The first survey of men in the six-year history of The PRWeek/Barkley Cause Survey has uncovered surprising data:
– 75% of brands now engage in cause marketing (up from 58% in 2009)
– 97% of marketing executives believe it to be a valid business strategy
So what’s the problem? The research also shows that Boomer CMOs still consider cause marketing a chick thing.
68% of corporate marketing executives say they have no plans to target men for cause-related campaigns. Yet the research shows male consumers, especially younger males, respond to cause campaigns:
– 88% of men say it’s important for a brand to support a cause
– 61% have purchased a brand because it supported a cause
– 67% would try a brand because it supported a cause
– 55% would pay more for a brand that supported a cause
“The Boomer generation has carved out the path toward looking at cause marketing as an important way to connect with consumers,” said Mike Swenson, President, Barkley Public Relations. “But even more so is Gen X and Gen Y Millennials, who view it as something that must be done. That’s why we’re seeing the numbers we do with men. It’s no longer a gender issue.”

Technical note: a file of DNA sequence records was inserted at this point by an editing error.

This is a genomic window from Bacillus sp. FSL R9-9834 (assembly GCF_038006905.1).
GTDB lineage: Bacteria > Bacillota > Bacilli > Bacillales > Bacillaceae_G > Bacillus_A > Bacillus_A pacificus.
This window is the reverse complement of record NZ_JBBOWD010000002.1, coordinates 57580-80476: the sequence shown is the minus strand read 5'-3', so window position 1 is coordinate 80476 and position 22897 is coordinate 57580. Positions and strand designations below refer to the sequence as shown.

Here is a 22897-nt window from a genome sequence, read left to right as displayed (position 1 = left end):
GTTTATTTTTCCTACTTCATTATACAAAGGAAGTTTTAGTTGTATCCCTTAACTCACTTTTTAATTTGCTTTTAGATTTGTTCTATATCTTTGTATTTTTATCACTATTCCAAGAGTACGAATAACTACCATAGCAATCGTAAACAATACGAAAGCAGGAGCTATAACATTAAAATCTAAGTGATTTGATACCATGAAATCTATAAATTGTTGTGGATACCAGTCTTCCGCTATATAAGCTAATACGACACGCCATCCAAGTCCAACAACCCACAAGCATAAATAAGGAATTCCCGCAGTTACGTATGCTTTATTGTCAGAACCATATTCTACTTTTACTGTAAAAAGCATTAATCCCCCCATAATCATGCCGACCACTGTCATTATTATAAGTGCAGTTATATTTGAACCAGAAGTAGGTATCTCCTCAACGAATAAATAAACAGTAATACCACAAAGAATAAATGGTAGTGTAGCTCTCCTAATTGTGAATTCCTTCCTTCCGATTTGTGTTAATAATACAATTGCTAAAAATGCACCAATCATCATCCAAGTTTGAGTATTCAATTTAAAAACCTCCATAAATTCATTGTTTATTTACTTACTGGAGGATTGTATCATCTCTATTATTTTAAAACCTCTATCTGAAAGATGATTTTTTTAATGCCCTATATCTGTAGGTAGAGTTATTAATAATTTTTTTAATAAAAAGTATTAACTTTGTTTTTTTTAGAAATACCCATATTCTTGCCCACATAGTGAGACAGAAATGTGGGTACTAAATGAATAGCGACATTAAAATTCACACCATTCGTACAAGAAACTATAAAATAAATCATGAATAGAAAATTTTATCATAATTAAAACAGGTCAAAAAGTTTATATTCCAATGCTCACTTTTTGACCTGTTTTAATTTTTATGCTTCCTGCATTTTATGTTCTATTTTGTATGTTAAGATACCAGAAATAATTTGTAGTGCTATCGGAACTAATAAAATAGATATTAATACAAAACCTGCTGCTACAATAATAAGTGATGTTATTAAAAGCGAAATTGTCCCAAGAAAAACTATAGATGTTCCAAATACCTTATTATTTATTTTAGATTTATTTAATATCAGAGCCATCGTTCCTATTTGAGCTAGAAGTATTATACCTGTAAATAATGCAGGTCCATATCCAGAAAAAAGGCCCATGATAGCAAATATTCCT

Boomer CMOs can complain all they want to about the lack of job security, but a failure to stay relevant is like drinking poison and hoping the other person dies. A new generation is coming up. Boomers can either wake up and get on board, or hold onto outmoded attitudes with one hand and their pink slip with the other.
The reality is that gender boundaries are blurring among younger cohorts. Millennials still maintain gender roles, no question. Just not in the same ways. Now, more than ever, it pays to invest in insights to keep a brand thriving at the leading edge of cultural changes. But having the insights and acting on them means taking a risk to encourage the old guard to embrace a set of values not their own. It beats clinging to the past.
For the full survey, visit http://www.barkleyus.com.